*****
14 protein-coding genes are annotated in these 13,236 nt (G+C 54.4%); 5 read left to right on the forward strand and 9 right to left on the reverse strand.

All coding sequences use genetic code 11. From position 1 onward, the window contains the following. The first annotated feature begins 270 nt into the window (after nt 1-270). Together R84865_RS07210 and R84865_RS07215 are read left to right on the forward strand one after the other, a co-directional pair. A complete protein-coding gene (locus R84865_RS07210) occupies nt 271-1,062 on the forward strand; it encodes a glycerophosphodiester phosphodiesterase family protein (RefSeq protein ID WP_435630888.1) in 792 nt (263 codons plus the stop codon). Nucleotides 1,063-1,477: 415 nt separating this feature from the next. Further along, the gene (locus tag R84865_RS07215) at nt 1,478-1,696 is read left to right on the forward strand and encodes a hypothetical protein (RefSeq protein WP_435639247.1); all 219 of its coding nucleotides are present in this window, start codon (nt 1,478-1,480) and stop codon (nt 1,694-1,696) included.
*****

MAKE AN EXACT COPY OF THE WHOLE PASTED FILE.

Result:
14 protein-coding genes are annotated in these 13,236 nt (G+C 54.4%); 5 read left to right on the forward strand and 9 right to left on the reverse strand.

All coding sequences use genetic code 11. From position 1 onward, the window contains the following. The first annotated feature begins 270 nt into the window (after nt 1-270). Together R84865_RS07210 and R84865_RS07215 are read left to right on the forward strand one after the other, a co-directional pair. A complete protein-coding gene (locus R84865_RS07210) occupies nt 271-1,062 on the forward strand; it encodes a glycerophosphodiester phosphodiesterase family protein (RefSeq protein ID WP_435630888.1) in 792 nt (263 codons plus the stop codon). Nucleotides 1,063-1,477: 415 nt separating this feature from the next. Further along, the gene (locus tag R84865_RS07215) at nt 1,478-1,696 is read left to right on the forward strand and encodes a hypothetical protein (RefSeq protein WP_435639247.1); all 219 of its coding nucleotides are present in this window, start codon (nt 1,478-1,480) and stop codon (nt 1,694-1,696) included.